Ever since I had a tantrum about my children relying too heavily on screens for occupation and not developing imaginations (“Your brains have gone all mushy, I’m not sure they’ll ever recover”), I have been on a quest to rediscover wholesome fun.
The half hour of telly at 5pm each day was stretching out to an hour (I get so carried away with the silence), the children were starting to behave as though telly and computer use was their god given right and not a treat, they had started to be downright rude to me when I asked them to turn it off and they didn’t seem to be able to think of anything else to do.
“When I was your age”, I raged of course (because that’s what grumpy old women do), “My sister and I played dollies for hours. HOURS. You lot can’t even find your toys in amongst all the toys and even when you find them you fight over them until they break or I break and throw them in the rubbish bin. Go and play Hospitals or Schools or Lost Little Children or SOMETHING. Just PLAY. Jeez.”
They all stared at me like I was mad and they’d never heard of PLAY before. I must say I’m glad I omitted one of my childhood games, My Dolly’s Dead, or else they may have had reason for the general state of Mum’s a weirdo knob. But I didn’t and they did stare like mushy brained dumbos and I made the rash old, ‘Right, that’s it’ call. And off it all went.
Telly, i-phone and computers. Except for Friday night which is telly-in-our-bed-night if all dinner is eaten, no one grizzles or fights and the working week detritus is dealt with as a team. Reward night.
And Operation Old Fashioned Fun began.
At first it drove me bonkers and the no telly approach seemed like (frankly fitting) punishment to me for all the times I’ve switched it on for my own benefit. There was mess all over the house which I never seemed to get on top (or to the bottom) of, there were more demands, complaints, fighting, I’m hungry’s, he’s mean’s, sneaking of bickies, tantrums (me and them) and general disgrunt.
These days – a few months on – there is still fighting and cries of boredom but less so, and I’ve accustomed to the chaos somewhat, so we’ve met somewhere in the middle. And I’m taking the Good Clean Fun thing and running with it.
Take today, for instance. We came home from school and with some decent weather (finally), lengthening days and Friday on my mind I chased them to the beach. I mean, we were playing chasings and I was It. Being dubbed It is a complicated business these days. As per the old days everyone puts a foot in the middle but instead of ‘eenie meanie mynie mo’, the rhyme goes,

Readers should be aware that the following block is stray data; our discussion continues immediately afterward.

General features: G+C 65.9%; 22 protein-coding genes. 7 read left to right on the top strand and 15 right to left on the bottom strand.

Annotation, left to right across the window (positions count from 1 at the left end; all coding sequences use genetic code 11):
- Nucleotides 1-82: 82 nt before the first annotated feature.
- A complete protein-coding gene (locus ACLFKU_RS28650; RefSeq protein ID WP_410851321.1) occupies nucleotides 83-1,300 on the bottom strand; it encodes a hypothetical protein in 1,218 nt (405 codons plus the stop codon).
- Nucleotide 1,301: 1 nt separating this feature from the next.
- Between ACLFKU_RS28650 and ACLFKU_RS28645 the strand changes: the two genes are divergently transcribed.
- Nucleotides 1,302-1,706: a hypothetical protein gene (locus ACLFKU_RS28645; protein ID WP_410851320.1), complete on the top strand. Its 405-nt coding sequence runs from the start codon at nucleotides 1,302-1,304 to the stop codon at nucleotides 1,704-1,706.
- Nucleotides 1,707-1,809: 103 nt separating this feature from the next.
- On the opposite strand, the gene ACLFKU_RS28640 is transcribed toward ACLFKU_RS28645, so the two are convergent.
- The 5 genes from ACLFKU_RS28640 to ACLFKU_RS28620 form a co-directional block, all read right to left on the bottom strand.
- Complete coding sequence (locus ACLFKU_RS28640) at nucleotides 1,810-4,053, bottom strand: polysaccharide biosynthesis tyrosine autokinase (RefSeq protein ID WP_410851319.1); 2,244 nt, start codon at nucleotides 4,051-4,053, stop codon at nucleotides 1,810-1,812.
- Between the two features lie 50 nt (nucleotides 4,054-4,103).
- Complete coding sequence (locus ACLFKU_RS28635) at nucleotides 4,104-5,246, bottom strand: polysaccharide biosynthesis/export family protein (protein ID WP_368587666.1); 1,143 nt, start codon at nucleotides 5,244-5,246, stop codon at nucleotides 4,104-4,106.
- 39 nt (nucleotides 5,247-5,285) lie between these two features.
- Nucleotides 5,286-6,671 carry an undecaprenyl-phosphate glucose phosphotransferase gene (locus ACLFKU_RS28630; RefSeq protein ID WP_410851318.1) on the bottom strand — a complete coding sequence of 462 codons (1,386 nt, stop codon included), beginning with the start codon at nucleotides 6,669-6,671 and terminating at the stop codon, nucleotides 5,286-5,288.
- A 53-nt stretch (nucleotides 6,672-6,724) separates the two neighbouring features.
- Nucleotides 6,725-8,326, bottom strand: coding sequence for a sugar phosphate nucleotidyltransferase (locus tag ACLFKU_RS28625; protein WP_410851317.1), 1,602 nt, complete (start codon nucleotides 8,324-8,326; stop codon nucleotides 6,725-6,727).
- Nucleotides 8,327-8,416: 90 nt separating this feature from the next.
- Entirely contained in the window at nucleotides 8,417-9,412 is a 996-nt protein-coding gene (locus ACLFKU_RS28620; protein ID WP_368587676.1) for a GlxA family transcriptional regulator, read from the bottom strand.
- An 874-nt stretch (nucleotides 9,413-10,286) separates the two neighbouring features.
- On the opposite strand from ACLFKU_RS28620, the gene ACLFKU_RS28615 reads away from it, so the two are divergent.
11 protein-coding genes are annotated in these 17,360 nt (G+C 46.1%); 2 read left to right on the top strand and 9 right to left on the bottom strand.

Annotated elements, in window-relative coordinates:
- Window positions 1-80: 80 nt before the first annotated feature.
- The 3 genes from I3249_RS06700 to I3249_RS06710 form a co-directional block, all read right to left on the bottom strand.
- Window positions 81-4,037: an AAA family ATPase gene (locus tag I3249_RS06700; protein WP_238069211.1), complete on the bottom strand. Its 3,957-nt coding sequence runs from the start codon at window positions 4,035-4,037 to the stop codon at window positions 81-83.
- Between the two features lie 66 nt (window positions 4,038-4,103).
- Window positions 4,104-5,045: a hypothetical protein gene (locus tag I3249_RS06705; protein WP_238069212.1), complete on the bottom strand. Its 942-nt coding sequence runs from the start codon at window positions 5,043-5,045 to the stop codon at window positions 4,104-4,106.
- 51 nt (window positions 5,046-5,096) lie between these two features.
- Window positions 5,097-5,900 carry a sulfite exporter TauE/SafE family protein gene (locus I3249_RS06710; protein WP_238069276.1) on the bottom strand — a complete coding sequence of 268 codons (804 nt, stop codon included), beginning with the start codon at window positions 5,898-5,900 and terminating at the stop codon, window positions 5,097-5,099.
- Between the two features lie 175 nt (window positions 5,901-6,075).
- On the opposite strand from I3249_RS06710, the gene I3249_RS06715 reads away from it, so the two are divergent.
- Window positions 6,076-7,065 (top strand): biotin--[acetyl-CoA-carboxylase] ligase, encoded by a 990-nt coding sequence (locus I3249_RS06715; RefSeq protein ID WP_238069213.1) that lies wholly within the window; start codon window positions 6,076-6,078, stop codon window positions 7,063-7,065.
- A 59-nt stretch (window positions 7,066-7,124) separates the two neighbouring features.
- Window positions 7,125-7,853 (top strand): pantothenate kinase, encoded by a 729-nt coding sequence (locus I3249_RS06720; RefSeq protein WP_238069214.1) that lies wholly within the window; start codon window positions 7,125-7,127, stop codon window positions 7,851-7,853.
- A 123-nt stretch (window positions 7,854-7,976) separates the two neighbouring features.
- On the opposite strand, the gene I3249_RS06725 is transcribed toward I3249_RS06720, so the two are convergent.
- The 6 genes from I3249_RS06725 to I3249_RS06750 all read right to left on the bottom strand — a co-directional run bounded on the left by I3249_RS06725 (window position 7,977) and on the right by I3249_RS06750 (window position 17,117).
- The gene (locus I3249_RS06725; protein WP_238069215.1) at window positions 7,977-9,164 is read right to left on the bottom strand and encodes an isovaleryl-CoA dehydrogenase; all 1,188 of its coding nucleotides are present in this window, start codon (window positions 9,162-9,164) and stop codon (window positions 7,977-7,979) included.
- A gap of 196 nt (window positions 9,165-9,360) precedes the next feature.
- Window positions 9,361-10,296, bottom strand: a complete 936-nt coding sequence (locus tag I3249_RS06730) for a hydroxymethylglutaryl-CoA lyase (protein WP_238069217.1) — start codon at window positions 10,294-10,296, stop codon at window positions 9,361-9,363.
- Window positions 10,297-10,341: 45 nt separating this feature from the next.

Has a house
Underneath the movies;
When it started,
What colour was his gas?”
Then whose-ever foot gets tapped on ‘gas’ has to say a colour which is then spelled out (blue was spelled b.l.o.o but I let it go. We were having good clean fun after all, the brainy bit would surely come). The foot that cops the final letter of the colour word has to leave the circle. And it starts again. Finally (after a bit of a squabble about on which foot you are supposed to start the spelling out on, the dog being invited to put a foot in and then upsetting things by running off after a beetle and a bit of an impatient sigh from me), I was crowned It and we ran to the beach.
There we took our shoes off and played chase the dog to retrieve the sock, followed by chase the dog to retrieve the shoe before he drops it in the water, followed by find a branch to hang shoe to dry. All wholesome enough if slightly irritating.
Then it was time for handstands, which none of us are very good at. I showed them one of my personal favourites from 1982, the milkshake, which involves kicking your legs around when in the air. Tricky when you have trouble actually getting them in the air but hey, we had fun trying. Then it was cartwheels which only lasted a minute because none of us can do them (even though one of our number did a term of gymnastics this year – time and money well spent).
Then someone had a tantrum about sand in eyes so it was an exercise in ignoring. When that didn’t work and the wails began to rise above the crashing waves, we collected finger nail shells and composed a song that went like this,
“Eddie, Eddie, we love you.
Take our fingernails as proof.
We don’t like to see you cry.
Wipe those tears from your eye.”